Hmm. This is a tricky one. You may recall my obsessive fangirl moment with David Mitchell where I got to the front of the queue to get his books signed and totally blanked, unable to utter a single word to him. Not cool, and I still thump my head against the wall when I remember the cringy moment. I got a copy of If On A Winter’s Night a Traveller by Italo Calvino way back in April purely because David Mitchell said it was a great book. I had to, right? So imagine my delight when my book group decided to read it for October. It would give me the proverbial kick up my backside to actually tackle it. So I was really looking forward to reading it. However, reading a book like this on the commute wasn’t such a good idea. You really need to read this sitting down, in a quite space, maybe in bed, all nice and comfy because Calvino’s book is a rollercoaster ride for the mind. A tempest-tossed vessel indeed. Because it’s very metaphysical and postmodern and all the things that somehow manages to screw with my brain.

And I see why Mitchell likes it so much because you can see the seed of Cloud Atlas in this book. Admittedly in Cloud Atlas, Mitchell has taken the most obvious aspect of Calvino’s work and turned it into a more reader-friendly narrative. With If On A Winter’s Night A Traveller, Calvino makes you do all the work.

The book opens with a meditation on reading which was hysterical and also makes you think about what it means to read. Then we go into the story which turns out to have been cut abruptly and the Reader returns to the bookshop to get another, error-free copy. There he discovers that it is actually the wrong book by the wrong author and he also meets another Reader whom he is attracted to. They decide to meet up and check whether their new copies are the same. Which turns out to be another mistake, in the wrong language, and so it continues. Each book morphs into another, the Reader starts reading the first chapter of the new novel and again, at the crucial point when our interest has been whetted, we are rudely stopped, awoken and must go and search for the correct novel, author, translation. It’s very meta.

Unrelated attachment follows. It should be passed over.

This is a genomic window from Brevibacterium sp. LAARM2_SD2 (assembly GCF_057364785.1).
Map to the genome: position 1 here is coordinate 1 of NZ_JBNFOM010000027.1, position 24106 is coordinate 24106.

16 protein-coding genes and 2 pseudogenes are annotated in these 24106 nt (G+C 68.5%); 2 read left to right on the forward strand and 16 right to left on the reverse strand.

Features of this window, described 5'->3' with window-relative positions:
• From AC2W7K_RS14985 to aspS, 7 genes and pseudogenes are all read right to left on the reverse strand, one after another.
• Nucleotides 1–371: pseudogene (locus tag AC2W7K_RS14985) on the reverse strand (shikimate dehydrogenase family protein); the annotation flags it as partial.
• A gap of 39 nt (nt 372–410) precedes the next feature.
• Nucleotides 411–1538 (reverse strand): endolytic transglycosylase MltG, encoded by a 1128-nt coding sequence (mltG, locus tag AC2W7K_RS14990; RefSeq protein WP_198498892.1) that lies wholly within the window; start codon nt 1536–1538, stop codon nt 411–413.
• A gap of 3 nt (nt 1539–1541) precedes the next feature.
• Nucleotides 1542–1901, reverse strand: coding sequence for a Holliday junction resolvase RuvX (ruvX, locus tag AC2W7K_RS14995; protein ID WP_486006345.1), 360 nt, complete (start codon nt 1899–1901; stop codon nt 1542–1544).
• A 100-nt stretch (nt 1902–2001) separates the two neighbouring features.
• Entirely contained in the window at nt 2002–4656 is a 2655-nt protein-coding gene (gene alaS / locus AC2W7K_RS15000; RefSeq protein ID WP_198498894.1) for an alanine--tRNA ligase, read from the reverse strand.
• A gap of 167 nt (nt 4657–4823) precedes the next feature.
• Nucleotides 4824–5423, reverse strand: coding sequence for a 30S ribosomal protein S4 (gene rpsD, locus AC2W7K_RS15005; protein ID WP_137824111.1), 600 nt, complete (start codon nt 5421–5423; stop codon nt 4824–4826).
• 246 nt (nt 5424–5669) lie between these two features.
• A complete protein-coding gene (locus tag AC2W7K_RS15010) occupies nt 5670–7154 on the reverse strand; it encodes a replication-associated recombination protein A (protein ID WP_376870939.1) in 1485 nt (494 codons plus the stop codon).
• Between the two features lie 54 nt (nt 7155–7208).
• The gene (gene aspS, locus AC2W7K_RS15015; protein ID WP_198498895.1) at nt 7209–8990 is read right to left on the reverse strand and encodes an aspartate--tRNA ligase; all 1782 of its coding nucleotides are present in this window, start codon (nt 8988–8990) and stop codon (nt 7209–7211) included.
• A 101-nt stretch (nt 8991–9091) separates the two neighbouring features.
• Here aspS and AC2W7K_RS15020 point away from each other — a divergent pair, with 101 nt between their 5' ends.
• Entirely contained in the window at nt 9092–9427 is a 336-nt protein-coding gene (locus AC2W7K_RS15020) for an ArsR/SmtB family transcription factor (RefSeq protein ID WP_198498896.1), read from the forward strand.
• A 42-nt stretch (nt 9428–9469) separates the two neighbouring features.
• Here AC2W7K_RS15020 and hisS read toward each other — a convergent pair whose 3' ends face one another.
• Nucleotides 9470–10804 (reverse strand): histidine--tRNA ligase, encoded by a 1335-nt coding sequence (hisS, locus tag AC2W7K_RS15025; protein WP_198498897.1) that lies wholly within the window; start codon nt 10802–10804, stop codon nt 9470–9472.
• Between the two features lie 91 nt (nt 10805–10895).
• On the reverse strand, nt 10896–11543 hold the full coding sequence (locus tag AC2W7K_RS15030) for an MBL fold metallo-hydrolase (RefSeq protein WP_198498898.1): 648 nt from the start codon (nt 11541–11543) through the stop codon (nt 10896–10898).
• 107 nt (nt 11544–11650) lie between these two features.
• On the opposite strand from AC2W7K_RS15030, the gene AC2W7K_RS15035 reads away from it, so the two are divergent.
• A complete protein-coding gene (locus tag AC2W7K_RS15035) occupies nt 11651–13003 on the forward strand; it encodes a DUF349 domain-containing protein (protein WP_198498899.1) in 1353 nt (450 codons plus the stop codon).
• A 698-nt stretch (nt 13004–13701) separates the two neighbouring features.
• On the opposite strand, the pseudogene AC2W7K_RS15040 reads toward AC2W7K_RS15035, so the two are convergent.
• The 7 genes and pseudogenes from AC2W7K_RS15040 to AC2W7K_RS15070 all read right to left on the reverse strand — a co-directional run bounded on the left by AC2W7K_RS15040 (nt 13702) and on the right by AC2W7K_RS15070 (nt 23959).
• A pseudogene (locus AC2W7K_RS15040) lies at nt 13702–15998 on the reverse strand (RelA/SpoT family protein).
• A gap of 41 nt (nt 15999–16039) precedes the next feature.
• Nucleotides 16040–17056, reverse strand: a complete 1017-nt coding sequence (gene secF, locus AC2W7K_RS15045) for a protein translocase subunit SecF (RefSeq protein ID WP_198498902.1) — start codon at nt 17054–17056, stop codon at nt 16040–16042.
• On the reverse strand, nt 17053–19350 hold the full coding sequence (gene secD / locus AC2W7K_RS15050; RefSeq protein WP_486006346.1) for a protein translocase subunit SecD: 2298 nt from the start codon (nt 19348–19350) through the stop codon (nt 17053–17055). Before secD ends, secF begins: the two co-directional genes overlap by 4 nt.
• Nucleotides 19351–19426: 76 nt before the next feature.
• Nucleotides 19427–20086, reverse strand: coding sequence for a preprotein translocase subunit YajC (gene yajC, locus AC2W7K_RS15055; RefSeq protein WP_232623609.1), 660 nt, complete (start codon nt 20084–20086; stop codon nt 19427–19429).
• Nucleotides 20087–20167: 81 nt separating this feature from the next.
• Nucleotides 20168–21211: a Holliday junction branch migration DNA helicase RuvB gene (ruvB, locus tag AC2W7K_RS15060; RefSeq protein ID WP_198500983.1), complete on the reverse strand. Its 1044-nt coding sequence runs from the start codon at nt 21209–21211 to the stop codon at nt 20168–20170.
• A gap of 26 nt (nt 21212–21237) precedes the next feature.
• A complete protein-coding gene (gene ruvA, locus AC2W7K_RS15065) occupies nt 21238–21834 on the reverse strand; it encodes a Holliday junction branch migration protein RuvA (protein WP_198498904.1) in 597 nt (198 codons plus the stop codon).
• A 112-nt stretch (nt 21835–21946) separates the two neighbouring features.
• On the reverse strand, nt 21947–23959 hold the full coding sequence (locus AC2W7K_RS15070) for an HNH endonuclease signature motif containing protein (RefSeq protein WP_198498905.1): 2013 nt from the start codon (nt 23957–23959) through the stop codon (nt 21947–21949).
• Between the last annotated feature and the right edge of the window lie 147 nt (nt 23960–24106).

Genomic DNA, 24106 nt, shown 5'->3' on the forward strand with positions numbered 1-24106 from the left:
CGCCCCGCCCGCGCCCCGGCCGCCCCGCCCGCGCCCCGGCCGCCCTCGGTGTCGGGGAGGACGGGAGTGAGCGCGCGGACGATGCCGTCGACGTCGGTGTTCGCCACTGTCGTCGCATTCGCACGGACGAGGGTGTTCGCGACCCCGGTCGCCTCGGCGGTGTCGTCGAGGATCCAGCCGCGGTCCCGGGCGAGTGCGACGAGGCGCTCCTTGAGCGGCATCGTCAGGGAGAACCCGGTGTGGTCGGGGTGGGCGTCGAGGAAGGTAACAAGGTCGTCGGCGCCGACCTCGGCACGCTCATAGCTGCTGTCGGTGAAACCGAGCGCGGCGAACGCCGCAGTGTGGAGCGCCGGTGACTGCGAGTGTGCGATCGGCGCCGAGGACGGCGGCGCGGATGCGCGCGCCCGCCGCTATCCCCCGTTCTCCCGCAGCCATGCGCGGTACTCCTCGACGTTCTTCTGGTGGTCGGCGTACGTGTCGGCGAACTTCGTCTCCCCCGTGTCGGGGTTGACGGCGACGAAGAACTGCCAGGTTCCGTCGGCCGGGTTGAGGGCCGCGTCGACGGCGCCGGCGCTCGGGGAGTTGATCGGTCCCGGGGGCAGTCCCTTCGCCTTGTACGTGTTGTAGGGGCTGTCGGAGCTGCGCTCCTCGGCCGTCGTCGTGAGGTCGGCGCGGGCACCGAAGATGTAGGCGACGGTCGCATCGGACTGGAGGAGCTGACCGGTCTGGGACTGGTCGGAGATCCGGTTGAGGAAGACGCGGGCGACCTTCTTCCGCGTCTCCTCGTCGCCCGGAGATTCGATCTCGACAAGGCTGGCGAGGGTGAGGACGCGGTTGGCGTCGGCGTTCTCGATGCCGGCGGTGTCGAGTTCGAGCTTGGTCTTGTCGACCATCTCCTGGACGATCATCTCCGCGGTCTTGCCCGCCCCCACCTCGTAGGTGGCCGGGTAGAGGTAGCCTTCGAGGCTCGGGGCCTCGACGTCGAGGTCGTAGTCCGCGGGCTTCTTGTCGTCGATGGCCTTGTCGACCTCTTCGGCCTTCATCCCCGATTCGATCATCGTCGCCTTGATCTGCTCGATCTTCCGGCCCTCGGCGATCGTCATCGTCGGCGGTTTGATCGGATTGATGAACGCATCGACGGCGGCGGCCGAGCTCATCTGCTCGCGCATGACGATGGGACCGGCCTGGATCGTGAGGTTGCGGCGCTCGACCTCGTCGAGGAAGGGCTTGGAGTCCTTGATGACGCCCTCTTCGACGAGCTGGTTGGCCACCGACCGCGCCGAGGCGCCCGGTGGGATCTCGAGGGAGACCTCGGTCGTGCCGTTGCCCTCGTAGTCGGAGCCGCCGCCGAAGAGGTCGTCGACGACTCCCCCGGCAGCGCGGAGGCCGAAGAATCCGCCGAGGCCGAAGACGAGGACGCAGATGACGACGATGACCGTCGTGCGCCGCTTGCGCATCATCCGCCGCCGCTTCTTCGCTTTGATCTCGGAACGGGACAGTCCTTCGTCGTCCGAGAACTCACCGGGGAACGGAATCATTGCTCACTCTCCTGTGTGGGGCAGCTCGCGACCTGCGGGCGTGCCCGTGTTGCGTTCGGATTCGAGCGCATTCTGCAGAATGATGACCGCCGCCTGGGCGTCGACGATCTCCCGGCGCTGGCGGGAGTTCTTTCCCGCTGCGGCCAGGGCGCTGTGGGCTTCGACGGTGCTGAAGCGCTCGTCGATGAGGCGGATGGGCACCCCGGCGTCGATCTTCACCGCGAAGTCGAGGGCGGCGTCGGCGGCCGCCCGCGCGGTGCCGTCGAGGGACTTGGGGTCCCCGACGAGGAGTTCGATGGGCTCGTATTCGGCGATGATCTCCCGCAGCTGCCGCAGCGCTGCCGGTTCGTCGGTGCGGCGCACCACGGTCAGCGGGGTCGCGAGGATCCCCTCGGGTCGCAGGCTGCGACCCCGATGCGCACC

There were so many times when I just wanted to stop reading just to give my brain a break. But then I continued and it became interesting and confusing and the cycle starts again.

This is a brilliant and very clever book. You can’t but applaud what Calvino has done because I haven’t really read anything else like it. And I was very impressed that Calvino somehow manages to make it work in the end. Sort of. I’m still in a postmodern haze as I type this, but I liked what he did in the end. I think I can forgive him the mind f*ck, because he ended it quite simply, quite beautifully.

My only quibble with it, and the reason why I thought about quitting, is that there wasn’t much emotional depth to it. You couldn’t really care about the characters including the Reader and the other Reader. But then again, maybe it isn’t about the characters and it’s just about the breaking of form and structure and the possibilities of stories. And it is about books and reading and writing and creating something from nothing. I’m in two minds as to whether I want to read anything else by Calvino for a while, just to give my mind a rest.

The other thing, which probably made Cloud Atlas an easier book to read than this one, was that Calvino didn’t finish any of the stories he began. So we are left with about ten half-finished tales which bugged me somewhat.

Unfortunately I couldn’t attend the book group meeting as I somehow managed to do something to my back and had to console myself with some acupuncture instead. I’m so disappointed as I really wanted to discuss it to get a clearer picture and to see what insights the others may have gleaned.

Have you read any of Calvino’s books? Should I persevere? And does it get easier?

You can also find out what Kimbofo aka Reading Matters and Simon aka Savidge Reads thought of this book.